There are many ways to view Lean. Lean is a business science. It is a product development method. And in many ways, it is a communication medium. In my research with startups, I’ve also heard Lean referred to as a religion.
If Lean is a “religion” in the new startup era, I’d like to propose another way to view Lean in practice. In this piece, I will show how Lean as a practice within startups fits the mold of a ritual—and how impactful such rituals can be. But I also want to suggest how Lean as a ritualized, or routine, practice can be problematic.
But first, a little background on Lean.
I have been studying startups that are participating in accelerator programs globally. Through my experience and close examination of startups and innovation, I found an underlying thread that connects them—it is, invariably, Lean. Lean Startup helped spur a startup mania around the globe. It was the first model to really describe startup creation as a science.
The concept of Lean traces its roots back to Lean Production, a term coined in the 1990s to describe the Toyota Production System—a socio-technical system that combines a distinct management philosophy and practices. Subsequently, others have borrowed the term to emphasize a focus on reducing waste and continuous refinement, although the term is often confused with meaning small teams or low monetary cost. Lean Startup, coined by Eric Ries (2011), is a methodology emerging from Silicon Valley that focuses on these two main concepts.
Lean as a Business Development Approach
For the people who use it, Lean is a framework to create business value. It guides teams to focus on a real problem to solve and to test that solution through experimentation. This helps teams prioritize against the riskiest aspects of the business. It focuses on building just enough to experiment and defers all answers to experimental results. Lean helps focus on solving one problem at a time. Combined with customer development processes, this helps teams define the scope of the product. While the form of the product may change throughout the Lean process, the motivation and overarching vision of the team should remain intact.
Lean as a Product Development Method
Lean is also a model of innovation focused on experimentation and rapid iteration. The entire product development cycle is about building a hypothesis, testing, learning, and iterating on it. Lean tests for product viability. Using the Build-Measure-Learn framework, a startup can focus on reducing the time and labor involved in developing the product, putting products to test before too much investment.
The Minimum Viable Product (MVP) is the bare minimum product (or non-technology-based experiment) a team can build to use and test a number of assumptions. By testing this with early adopters, startups can continue to iterate, using Agile development practices such as Scrum or other Kanban (a signboard/scheduling system) principles to conduct short product development sprints, making tiny adjustments or forcing big pivots. Lean can help discover what are the minimum features. It forces you to go out and learn and refine your product, while Agile development allows teams to realize the product in a defined time frame.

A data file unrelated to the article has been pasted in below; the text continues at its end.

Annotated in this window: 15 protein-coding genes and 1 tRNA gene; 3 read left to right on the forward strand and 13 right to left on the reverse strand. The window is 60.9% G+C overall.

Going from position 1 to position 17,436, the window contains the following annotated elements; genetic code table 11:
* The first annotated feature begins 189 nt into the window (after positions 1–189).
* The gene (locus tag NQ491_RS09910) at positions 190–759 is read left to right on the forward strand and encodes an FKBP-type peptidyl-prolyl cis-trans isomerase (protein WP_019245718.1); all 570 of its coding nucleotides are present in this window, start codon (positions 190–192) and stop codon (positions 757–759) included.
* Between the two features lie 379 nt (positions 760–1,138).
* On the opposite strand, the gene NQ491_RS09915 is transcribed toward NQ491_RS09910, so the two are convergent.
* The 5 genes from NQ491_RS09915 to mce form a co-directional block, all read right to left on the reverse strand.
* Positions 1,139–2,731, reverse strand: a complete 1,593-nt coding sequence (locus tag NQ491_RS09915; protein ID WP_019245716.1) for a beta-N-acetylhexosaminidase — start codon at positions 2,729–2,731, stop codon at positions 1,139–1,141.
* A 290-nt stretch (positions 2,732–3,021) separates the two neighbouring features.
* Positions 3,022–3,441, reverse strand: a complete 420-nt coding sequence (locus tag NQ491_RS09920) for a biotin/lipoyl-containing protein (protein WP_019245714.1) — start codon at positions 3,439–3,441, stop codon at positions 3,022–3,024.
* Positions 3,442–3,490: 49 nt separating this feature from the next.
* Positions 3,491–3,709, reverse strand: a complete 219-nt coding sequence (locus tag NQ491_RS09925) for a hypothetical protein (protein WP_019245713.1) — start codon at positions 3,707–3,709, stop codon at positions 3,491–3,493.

The Spread of Lean Startup Culture Through Accelerators
Lean has become a de facto gatekeeper. It establishes a benchmark, a way of life, vocabularies through which to communicate. And it has spread rapidly as the core curricula of accelerators as they have sprouted up around the world.
I got to know Lean well through research conducted within startup accelerators globally. Accelerators are sort of like incubators which foster high-tech startups through investment and by providing the soft infrastructure to enable tech entrepreneurship. They bring together cohorts of international startups to develop their teams and products and learn from each other in a limited duration “boot camp,” based on Lean models of innovation.
Importantly, accelerators function as a social system. We can look at accelerators as Bourdieu (1986) looked at education: as institutions that reproduce the social order. Bourdieu initially delineated three types of capital: economic, social, and cultural. Using this lens, we see accelerators as arbiters of all three types of capital: economic capital, through seed-funding; social capital, through the building and curation of networks of founders, mentors, investors, service providers, and others involved in the startup community; and cultural capital, instilling certain ways of behaving, certain knowledge and skills to give them status. And at heart of these manifestations is Lean.
Lean as a Ritual
As a ritual, Lean is a symbolic process of action that has tremendous cognitive, emotional, and behavioral power. It is observable in practice, along with its affiliated symbols and myths. But it also alludes to some of the values and beliefs of startup culture, and some of the underlying assumptions at the root of tech entrepreneurialism.
Just as Suzanne Thomas (2010) noted in her EPIC piece on the ethnographic arts, there is great value in conducting such work as a ritual process and a rite of passage. Similarly, Lean as a ritual can have great power and value. It can function as a system of meaning and a ritual structure, engendering faith in the team and product, and transforming the startups themselves.
Lean + Meaning
Lean provides meaning and is embedded with symbols. Build-measure-learn can be seen as a ritual set of processes utilizing concepts, objects, data, and actions in a sequence to provide a cognitive framework. The whole point is to validate an idea. That makes the process —and where you are in it— meaningful and valuable.
It serves as a tangible way to convey very abstract ideas, through symbolic representations, like the Lean Canvas. And it provides a vocabulary to communicate within the team and with stakeholders through common syntaxes such as “early adopters,” “product-market-fit,” and “problem-solution-fit.”
Lean also instills important values about startup culture by forcing experimentation, imperfection, and confidence in one’s product. Implicitly, these promote core values like taking risks, accepting failure, valuing openness, collaboration, and a flat hierarchy, and being resourceful.
The Build-Measure-Learn Doctrine